Leaving the Sonoran-Arriving the California Desert

Today I move. In about two weeks I need to be back in San Diego. One more dental surgery to go and taxes need to be done. Sigh.

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Ah, Sunset

Last evening was the warmest evening I have spent in southern AZ. I could actually sit outside till long after the sun had dipped below the horizon. It was a perfect Sonoran desert evening. No wind, owls hooting, and the traffic had dwindled to a minimum. Elsie was busy watching things, out there in the world. Definitely a perfect evening.

I spent the last two days meandering the desert. There are no trails here except the ones the wild burros have made as they trek to the tinaja (water tank). I had to sign in to be on this land. The docent where I signed in said just follow the burrows. FTB. I did just that. I walked through the mountainous terrain to the valley that lies beyond. I walked into the wide dry wash and stood listening to birds. Those pesky birds are hard to find amongst the willows, palo verde and creosote.

What I thought was a dry wash revealed itself as I looked down. The burro tracks revealed a different story. I could see water at the bottom of their prints. The wash was not as dry as I first thought. Water, the life blood of the desert, the mountains and all humans. In this dry, harsh climate I have gained a new respect for water. The tracks at the tinaja were numerous and varied. Even the bees were there drinking from the green rank water. If I was really thirsty, I know I would be joining the others for a drink.

Those Pesky Chollas

Those Pesky Chollas

img_8671You have to be careful when walking in this country. Even though the cholla really do not jump sometimes it feels like they do. Most things are thorny and prickly and demand respect. There are many holes dug in the ground, big and small. They are critters homes. If you don’t observe where you walk you could stumble into one of these. It could lead to disaster. The first hike I did alone I returned to where I thought my RT was only to find I was quite a distance to the south. A strong sense of direction is a must. A map is even a better idea (I didn’t have one). I always carry a compass and in this case looked west. I knew there was a road out there somewhere.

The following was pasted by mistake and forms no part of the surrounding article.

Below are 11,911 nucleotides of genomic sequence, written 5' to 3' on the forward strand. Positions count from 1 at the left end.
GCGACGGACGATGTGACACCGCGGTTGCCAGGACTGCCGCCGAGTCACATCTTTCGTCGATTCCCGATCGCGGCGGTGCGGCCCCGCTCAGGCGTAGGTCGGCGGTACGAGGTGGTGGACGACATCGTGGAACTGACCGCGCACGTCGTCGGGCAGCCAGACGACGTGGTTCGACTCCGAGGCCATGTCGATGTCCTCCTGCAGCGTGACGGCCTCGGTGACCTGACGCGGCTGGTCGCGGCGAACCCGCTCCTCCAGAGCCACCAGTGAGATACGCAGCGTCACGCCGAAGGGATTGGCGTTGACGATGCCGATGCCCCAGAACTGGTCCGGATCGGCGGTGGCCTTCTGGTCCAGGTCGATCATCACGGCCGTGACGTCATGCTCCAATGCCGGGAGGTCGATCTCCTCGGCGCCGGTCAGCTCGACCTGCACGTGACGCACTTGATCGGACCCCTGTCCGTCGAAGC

I have seen desert Big Horn Sheep, climbing up and over the top of a rocky mountain. Two javelina surprised me as much as I did them one morning. They started up the mountain. One stumbled and slid down a rock but quickly regained his footing and the last I saw of it, it was running over the summit.img_8570

 

Desert Lily

Desert Lily

Wild flower season is beginning to happen here. With just the right amount of water the desert blooms with the tiniest of flowers. All are showy. It is hard to step around the white daisies that carpet the floor in these washes. The desert is a happy place when there has been rain. Ah, water. I could mention most of the flowers I have seen but that would take too long. The desert Lily is always one of my favorites.

Today El and I pack up and leave. I am not done with the desert yet. I am moving towards Anza Borrego State Park in the California desert. I am having a hard time saying goodby to southern AZ. I have seen so much, found some peace for my sometimes weary soul, and met some lovely people along the way. I know I will meet up with most of them again. We are all part of a group-the wandering, adventurous souls. We love to travel. It is a strong bond and one I want to explore more in depth.

17021834_10153749903052537_7288542039359449127_nI had the opportunity to visit for three glorious days with Missy and Dan. Missy and I have been friends for many years. They live on the east coast, splitting their time between Florida and Maine. It makes it hard to get together, yet every so many years we manage. It was a delight traveling, camping and hiking with them. I loved the access we had with their jeep. I love them.

I have no doubt that I will return to this country. The desert draws me back again and again. Who knew that this east coast woman would fall in love with the wide open space. Now it is time to pack and get ready to move.

I plan to carry my time in this country forward with me. It has changed me as each new experience does. I feel a little less alone and more at peace. These are good things and even if I forget these moments and feelings, I know my body and mind will hold them for me. That way I can tune into this anytime I want.

Getting ready to pack.

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2 thoughts on “Leaving the Sonoran-Arriving the California Desert

    • Mark, I do not. If something doesn’t feel right, I leave and I have. Even though Elsie is not a dog she will put me on notice. When hiking I am very aware and careful. There is no one to pick up the pieces😏.

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